Threatened with death – Australian court told of Muslim extortion

Vanda Carson
The Daily Telegraph

Ahmed Hawchar and Abdullah Hawcha

Ahmed Hawchar and Abdullah Hawchar outside Downing Centre Courts. Source: The Daily Telegraph

A BANKSTOWN businessman who claims he was the victim of extortion says he was threatened with a gun, had a firecracker thrown into his store and was told he would be “slaughtered”.

Juicylicious bar owner Ali Issawi said that, in the weeks before he was pressured into selling his store for just $10,000 to 23-year-old Bankstown man Ahmed Hawchar, he was the target of a campaign of terror.

Giving evidence in the Downing Centre Local Court, Mr Issawi said he saw a man come out of the Al-Risalah religious book shop across the road “holding a pistol in his right hand”.

“When I looked at him I saw the pistol in his hand and I was very afraid and nervous. He pointed the pistol straight at me,” Mr Issawi said.

“He actioned the pistol as if it was firing at me. He did that three times.

“After that he tucked his gun back into his waist (band) and he walked back in to the bookstore. At that time I was very nervous and I could not settle myself.”Mr Issawi says a gang of between 30 and 40 unidentified men from the religious bookstore and prayer centre “jumped the fence” outside his Restwell St juice bar shortly afterwards.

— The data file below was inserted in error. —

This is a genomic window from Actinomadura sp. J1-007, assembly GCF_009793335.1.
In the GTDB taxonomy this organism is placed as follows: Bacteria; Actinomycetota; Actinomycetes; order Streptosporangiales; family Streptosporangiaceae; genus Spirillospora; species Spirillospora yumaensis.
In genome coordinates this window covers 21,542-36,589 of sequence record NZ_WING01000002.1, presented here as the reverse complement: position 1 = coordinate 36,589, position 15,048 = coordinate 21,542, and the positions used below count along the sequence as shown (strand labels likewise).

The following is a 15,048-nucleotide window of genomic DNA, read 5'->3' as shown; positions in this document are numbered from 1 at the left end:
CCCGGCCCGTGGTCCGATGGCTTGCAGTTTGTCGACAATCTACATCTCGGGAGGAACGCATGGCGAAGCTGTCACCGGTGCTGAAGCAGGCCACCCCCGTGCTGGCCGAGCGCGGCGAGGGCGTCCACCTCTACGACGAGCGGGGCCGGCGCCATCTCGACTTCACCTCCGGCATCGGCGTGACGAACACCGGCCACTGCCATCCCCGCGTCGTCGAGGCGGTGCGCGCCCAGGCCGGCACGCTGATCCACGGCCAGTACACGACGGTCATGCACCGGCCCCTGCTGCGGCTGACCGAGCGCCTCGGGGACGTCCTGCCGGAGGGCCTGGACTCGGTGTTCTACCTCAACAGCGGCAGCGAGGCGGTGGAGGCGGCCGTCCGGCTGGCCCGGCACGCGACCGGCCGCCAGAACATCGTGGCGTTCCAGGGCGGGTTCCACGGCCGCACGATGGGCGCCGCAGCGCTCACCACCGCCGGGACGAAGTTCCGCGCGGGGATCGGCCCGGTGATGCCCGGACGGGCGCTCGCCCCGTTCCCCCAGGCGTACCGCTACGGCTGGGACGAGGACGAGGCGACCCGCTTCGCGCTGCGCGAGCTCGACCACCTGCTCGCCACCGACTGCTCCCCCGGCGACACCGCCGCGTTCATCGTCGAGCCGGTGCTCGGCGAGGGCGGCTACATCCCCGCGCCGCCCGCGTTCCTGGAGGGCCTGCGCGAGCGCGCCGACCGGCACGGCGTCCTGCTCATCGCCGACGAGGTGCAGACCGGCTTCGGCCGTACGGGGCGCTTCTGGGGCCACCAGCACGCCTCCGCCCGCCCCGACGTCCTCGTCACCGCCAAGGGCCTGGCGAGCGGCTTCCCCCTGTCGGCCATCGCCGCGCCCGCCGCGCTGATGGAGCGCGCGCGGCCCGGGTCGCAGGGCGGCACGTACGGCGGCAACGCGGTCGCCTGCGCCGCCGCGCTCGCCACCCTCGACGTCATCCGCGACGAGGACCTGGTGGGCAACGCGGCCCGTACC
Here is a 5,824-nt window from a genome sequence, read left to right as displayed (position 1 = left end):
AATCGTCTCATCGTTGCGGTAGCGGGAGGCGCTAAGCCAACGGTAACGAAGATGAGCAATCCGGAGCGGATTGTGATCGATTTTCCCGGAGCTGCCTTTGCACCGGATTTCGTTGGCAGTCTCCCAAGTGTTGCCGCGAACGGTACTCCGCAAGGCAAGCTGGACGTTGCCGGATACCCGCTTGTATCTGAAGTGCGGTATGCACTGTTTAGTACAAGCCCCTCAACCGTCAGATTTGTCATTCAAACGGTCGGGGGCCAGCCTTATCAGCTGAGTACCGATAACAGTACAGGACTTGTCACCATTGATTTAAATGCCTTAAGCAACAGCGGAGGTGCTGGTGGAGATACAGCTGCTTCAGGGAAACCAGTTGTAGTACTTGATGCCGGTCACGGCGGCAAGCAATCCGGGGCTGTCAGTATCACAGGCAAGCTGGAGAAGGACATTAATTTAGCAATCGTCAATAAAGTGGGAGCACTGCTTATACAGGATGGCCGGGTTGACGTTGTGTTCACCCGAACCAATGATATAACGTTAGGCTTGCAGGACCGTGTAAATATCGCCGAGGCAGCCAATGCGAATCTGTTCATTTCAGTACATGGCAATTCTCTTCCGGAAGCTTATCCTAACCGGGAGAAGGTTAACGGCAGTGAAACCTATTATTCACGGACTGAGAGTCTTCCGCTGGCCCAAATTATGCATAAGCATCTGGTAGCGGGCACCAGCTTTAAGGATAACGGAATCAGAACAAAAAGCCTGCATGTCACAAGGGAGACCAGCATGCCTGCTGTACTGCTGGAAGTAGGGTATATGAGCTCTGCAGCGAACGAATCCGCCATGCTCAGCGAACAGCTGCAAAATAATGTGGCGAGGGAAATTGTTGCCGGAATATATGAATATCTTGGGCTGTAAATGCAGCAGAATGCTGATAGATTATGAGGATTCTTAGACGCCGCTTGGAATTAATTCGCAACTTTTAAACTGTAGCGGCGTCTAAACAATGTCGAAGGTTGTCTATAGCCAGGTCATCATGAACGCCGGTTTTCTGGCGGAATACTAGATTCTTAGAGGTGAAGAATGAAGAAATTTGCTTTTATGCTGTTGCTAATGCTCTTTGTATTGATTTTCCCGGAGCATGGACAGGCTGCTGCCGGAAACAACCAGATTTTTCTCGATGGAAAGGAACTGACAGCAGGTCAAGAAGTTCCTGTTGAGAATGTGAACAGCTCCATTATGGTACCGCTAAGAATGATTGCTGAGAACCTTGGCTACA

Mr Issawi said one of the men “pinned me up against the wall” and said: “We are going to burn (your store) down.”

Another unidentified man approached him and said: “We are going to slaughter your necks one at a time.”

He said some of the men were carrying pistols tucked into their trousers.

Mr Issawi alleged the owner of the Sunni Muslim Al-Risalah religious book shop, Wissam Haddad, told Mr Issawi the next day that that his “boys” were just “protecting their religion”.

Mr Issawi, a Shia Muslim, said shortly afterwards that a “sound bomb” or “bunger” was thrown into his store.

The prosecution alleges Mr Issawi signed over his business – which he believed was worth $75,000 – to Ahmed Hawchar on July 9 after he received various threats. Hawchar, his younger brother Abdullah and another man, Jalal Mariam, face charges of extortion. The hearing continues today.


2 thoughts on “Threatened with death – Australian court told of Muslim extortion”

  1. These Pieces of muslim dog crap, deserve the book thrown. How many Muslims in Australia carry weapons anyway. The government needs to treat muslims like the outlaw motor cycle gangs. Although I would rather put up with the Bikers.

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